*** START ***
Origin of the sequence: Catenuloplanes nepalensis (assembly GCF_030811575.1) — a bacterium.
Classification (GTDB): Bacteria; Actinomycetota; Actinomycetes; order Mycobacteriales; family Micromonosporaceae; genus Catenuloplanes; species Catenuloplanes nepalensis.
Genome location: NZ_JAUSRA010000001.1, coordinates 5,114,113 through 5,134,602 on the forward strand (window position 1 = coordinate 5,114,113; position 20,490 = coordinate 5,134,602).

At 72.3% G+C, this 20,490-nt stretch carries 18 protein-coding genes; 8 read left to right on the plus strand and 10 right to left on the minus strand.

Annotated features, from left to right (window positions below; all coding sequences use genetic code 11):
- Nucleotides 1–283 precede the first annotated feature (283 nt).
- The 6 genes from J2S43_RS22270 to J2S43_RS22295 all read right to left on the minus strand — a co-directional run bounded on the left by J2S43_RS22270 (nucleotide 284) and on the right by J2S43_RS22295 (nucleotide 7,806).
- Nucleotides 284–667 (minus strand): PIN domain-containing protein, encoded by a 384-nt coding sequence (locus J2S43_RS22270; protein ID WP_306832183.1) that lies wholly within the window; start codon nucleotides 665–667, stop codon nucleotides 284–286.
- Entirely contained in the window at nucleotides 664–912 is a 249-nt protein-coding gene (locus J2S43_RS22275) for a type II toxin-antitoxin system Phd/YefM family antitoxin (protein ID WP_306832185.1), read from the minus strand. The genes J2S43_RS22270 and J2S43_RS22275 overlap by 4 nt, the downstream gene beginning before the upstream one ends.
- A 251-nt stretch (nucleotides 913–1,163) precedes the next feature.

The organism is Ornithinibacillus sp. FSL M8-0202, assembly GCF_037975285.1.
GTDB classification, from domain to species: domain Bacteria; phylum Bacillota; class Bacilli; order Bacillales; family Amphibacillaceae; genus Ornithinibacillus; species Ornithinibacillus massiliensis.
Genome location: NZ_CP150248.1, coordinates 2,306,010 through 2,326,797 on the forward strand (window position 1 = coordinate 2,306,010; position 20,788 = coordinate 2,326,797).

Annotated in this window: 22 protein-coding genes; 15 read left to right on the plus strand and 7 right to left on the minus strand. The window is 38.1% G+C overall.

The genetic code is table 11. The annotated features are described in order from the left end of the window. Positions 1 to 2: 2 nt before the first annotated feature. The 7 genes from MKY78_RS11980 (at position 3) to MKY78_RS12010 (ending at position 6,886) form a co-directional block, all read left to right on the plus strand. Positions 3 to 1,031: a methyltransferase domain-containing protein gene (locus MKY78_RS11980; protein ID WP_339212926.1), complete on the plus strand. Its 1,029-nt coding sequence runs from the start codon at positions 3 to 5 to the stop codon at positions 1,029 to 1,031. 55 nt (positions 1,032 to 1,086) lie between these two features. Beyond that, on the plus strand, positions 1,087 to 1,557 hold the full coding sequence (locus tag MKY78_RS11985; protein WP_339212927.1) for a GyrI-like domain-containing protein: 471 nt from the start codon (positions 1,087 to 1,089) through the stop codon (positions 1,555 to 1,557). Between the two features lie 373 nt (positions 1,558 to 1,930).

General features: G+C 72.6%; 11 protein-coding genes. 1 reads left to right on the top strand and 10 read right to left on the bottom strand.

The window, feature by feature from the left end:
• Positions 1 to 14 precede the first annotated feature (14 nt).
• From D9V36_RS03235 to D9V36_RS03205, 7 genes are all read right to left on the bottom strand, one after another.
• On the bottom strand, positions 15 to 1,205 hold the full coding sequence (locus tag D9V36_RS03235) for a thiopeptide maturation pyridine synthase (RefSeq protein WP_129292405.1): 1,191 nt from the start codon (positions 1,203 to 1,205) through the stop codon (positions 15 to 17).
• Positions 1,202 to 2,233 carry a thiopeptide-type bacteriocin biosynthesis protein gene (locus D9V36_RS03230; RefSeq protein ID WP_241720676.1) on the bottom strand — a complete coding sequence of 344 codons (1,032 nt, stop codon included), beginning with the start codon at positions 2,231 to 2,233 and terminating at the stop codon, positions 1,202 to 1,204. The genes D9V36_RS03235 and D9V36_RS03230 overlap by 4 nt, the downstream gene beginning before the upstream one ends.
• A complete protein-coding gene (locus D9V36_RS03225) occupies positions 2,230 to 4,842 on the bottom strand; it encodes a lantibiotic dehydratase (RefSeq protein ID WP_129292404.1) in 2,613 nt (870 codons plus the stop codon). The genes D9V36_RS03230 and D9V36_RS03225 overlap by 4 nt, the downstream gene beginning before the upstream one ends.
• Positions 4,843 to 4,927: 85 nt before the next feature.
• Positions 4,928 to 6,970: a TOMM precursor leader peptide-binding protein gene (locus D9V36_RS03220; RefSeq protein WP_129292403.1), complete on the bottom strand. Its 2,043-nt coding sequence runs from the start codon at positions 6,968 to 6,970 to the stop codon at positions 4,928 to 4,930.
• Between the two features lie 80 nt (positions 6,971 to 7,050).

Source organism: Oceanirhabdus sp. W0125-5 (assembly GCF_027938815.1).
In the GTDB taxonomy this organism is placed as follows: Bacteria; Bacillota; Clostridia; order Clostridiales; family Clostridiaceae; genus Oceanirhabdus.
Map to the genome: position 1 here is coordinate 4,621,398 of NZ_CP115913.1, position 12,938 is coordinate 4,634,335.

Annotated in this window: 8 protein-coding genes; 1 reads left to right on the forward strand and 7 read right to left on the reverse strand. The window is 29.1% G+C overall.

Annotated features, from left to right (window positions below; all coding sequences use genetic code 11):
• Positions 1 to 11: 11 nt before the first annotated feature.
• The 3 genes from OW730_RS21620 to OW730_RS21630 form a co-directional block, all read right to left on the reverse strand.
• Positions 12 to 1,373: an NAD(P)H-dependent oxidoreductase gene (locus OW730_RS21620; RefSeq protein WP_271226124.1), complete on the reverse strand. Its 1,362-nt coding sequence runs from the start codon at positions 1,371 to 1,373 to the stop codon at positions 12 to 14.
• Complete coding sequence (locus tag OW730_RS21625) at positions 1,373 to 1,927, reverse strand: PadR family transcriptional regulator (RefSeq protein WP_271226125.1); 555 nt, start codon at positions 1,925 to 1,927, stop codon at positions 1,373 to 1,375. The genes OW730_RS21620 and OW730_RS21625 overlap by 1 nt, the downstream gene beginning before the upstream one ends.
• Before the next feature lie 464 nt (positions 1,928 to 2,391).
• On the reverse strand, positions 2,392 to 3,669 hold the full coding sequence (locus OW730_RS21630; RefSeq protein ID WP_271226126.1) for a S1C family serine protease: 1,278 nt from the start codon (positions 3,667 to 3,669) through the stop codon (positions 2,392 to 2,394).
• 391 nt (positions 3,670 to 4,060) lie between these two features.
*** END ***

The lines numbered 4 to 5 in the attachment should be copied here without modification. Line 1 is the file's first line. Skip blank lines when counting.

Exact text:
At 72.3% G+C, this 20,490-nt stretch carries 18 protein-coding genes; 8 read left to right on the plus strand and 10 right to left on the minus strand.

Annotated features, from left to right (window positions below; all coding sequences use genetic code 11):